Republished from Democracy, Social Cohesion and Global Challenges Committee
Gita Parihar: climate, a moral and ethical problem in terms of contributions and responsibilities
Gita Parihar, Legal Officer of Friends of the Earth England, Wales and Northern Ireland, Delegate of the NGOs Working Group on Climate and Human Rights in the United Nations Framework Convention on Climate Change (UNFCCC), said in a message read by – unusual – a parliamentary member of the House of Lord, Sir Alan Meale, that climate change is increasingly seen as a moral and ethical problem, due to the fact that those contributed least to the problem will be most affected.
A legal framework but rights under threat
The legislation of Human Rights as well as the notion of fairness in international environmental law make it possible to address the human rights dimension of climate change.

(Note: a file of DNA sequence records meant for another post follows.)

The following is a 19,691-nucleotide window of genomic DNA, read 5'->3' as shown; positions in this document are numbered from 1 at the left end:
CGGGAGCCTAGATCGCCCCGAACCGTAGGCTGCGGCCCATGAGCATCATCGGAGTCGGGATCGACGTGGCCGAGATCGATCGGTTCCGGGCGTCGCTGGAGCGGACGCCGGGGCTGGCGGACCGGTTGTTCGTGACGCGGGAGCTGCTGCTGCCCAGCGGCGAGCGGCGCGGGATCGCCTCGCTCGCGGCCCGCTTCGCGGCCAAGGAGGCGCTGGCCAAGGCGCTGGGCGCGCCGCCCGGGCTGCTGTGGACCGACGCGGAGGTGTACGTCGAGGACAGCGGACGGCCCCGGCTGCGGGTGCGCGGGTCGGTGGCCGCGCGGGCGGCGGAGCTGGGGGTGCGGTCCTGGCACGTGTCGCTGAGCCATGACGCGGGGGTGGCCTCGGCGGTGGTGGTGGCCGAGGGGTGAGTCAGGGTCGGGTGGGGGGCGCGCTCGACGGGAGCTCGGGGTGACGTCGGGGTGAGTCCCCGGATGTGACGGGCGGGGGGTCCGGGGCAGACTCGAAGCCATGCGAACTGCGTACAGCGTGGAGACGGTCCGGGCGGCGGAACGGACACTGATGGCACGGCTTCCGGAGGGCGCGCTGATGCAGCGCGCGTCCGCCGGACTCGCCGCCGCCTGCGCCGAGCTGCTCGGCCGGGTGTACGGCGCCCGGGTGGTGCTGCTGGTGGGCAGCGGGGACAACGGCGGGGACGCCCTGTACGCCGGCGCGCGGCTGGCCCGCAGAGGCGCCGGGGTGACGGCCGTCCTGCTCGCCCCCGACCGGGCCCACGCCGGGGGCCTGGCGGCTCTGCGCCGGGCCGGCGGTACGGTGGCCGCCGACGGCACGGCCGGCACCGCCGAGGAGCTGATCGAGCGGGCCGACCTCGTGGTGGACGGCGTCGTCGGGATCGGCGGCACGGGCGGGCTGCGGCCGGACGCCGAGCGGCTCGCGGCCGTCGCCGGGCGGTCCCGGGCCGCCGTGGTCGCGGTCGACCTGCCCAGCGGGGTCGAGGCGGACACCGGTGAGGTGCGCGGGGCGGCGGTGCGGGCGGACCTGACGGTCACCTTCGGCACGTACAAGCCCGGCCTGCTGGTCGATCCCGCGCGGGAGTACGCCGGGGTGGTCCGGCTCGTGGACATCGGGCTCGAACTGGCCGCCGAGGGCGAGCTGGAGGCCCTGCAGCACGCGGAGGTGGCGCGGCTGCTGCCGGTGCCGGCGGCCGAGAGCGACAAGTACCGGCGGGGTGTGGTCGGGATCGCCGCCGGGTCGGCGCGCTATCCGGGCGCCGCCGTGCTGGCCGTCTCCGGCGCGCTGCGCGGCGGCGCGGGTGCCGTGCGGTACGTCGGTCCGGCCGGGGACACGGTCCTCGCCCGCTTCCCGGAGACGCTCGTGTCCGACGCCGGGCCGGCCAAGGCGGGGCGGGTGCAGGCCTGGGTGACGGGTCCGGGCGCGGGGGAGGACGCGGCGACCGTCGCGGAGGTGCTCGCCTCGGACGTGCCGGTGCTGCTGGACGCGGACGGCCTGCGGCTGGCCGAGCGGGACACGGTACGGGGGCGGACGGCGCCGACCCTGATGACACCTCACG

The human rights community recognizes that climate change has already violated and threatened further violations of basic human rights such as the right to life, food, water and shelter. Similarly, the lack of action on climate change is recognized as a violation of human rights, in particular those who are already vulnerable or marginalized.
A similar application of rights may increase inequality. Fairness requires different contributions and responsibilities
The International Law of Human Rights recognizes that if equality of rights is applied in a situation of inequality, this will exacerbate inequality.
The concept of fairness in international environmental law recognizes that countries have different contributions to environmental problems and therefore different responsibilities in taking action. Article 3.1 of the United Nations Framework Convention on Climate Change states: “The Parties should protect the climate system for the benefit of present and future generations on the basis of equity and according to their responsibilities and common but differentiated capabilities.”